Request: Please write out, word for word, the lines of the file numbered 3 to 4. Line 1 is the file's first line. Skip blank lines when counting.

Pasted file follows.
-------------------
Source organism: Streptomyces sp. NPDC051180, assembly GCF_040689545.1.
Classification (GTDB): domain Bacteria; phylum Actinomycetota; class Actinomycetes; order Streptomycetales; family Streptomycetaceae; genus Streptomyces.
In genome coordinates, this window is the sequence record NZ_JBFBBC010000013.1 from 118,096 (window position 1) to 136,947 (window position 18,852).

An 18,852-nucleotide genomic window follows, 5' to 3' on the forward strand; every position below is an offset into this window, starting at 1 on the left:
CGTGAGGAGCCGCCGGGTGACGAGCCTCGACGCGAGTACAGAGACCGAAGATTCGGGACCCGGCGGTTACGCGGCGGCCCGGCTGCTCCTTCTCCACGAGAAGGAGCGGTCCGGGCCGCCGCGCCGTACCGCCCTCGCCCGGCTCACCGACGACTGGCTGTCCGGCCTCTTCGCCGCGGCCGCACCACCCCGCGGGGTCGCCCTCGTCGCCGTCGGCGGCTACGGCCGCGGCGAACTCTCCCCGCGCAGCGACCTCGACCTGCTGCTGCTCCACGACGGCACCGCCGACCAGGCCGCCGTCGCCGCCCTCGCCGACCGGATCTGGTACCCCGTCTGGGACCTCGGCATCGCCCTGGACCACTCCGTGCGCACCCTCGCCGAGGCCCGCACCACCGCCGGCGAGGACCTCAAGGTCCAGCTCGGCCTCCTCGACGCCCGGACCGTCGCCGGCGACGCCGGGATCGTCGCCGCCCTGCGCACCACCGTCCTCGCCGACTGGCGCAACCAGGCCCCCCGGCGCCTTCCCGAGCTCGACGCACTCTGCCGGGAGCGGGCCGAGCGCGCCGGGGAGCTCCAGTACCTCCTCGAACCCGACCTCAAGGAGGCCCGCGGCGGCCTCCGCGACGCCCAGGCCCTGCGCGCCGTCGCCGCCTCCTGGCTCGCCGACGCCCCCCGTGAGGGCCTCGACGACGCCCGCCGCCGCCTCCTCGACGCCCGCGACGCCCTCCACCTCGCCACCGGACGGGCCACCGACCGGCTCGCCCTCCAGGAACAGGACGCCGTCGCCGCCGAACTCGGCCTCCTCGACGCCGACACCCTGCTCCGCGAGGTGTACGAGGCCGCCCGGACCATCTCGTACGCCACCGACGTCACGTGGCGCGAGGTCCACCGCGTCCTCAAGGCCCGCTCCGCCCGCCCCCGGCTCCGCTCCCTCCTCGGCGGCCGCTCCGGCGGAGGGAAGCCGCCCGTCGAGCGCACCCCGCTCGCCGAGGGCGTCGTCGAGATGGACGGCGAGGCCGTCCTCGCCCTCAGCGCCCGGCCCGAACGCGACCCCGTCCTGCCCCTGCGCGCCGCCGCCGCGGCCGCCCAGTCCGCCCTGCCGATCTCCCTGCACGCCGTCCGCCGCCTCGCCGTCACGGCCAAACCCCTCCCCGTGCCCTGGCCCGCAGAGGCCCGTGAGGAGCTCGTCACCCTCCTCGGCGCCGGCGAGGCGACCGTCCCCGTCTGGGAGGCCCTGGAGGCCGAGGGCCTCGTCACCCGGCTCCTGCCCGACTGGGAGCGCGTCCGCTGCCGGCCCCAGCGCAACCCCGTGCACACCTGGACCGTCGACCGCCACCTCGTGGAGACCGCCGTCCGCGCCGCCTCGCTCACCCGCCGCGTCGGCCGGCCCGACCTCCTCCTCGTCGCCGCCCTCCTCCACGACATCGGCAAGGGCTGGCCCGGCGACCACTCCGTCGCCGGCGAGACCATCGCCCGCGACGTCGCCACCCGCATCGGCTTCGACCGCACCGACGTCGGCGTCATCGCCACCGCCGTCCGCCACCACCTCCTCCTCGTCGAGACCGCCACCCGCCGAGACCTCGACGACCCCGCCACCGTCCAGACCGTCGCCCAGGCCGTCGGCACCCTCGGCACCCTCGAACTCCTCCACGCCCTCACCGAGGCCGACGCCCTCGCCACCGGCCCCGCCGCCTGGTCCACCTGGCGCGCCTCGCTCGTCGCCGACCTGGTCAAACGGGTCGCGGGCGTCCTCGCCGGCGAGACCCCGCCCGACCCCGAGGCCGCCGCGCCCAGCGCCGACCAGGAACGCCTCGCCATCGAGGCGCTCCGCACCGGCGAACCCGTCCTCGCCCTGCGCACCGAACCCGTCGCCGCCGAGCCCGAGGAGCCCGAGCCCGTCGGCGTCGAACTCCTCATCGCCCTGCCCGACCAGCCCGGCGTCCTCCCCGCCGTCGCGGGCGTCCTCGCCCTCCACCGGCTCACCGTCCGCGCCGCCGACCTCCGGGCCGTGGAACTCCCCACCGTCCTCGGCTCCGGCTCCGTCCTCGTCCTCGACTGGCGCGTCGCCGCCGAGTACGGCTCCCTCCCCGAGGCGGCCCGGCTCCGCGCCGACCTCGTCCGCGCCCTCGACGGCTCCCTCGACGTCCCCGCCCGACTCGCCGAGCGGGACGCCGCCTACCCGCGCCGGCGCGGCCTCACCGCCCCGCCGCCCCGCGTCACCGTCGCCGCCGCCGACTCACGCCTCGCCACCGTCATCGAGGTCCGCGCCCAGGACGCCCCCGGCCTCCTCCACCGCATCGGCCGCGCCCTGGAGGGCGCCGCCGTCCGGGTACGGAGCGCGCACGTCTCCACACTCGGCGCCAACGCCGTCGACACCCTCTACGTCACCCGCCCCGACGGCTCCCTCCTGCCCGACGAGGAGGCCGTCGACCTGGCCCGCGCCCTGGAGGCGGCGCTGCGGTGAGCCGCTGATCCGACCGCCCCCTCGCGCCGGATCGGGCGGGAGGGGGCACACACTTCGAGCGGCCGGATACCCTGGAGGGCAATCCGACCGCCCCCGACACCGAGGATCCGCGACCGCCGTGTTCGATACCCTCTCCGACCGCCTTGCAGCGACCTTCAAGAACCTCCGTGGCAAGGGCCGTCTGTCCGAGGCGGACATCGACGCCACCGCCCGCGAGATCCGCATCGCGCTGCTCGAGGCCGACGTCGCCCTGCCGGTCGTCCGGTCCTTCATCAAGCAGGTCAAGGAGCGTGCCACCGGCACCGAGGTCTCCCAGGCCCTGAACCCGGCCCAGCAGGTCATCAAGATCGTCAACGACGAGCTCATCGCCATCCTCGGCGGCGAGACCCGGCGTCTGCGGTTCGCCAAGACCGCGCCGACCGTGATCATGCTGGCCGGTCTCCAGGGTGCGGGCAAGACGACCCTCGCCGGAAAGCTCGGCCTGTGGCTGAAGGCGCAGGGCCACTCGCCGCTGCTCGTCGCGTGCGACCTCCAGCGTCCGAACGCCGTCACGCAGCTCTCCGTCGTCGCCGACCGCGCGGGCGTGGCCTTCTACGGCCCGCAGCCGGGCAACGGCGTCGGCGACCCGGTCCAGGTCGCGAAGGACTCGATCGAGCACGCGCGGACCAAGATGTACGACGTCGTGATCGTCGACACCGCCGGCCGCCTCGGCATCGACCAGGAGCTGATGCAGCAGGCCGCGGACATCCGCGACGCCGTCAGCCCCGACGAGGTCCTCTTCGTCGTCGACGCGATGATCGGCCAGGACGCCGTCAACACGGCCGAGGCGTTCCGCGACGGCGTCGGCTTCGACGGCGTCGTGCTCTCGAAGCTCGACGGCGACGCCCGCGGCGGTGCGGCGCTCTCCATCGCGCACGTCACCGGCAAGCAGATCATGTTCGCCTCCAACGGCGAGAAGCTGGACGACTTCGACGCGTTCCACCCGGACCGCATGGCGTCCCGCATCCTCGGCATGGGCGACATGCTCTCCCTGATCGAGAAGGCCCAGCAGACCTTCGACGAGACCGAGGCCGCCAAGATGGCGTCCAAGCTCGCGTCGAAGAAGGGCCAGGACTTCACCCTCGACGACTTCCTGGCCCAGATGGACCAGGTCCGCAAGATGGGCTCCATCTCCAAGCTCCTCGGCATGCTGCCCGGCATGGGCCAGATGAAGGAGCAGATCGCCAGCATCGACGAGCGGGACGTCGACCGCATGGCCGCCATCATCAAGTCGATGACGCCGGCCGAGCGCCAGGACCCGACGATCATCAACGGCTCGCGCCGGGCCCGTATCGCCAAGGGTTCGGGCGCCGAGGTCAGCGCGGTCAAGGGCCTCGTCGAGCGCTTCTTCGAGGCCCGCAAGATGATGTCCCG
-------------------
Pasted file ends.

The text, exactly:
In genome coordinates, this window is the sequence record NZ_JBFBBC010000013.1 from 118,096 (window position 1) to 136,947 (window position 18,852).

An 18,852-nucleotide genomic window follows, 5' to 3' on the forward strand; every position below is an offset into this window, starting at 1 on the left: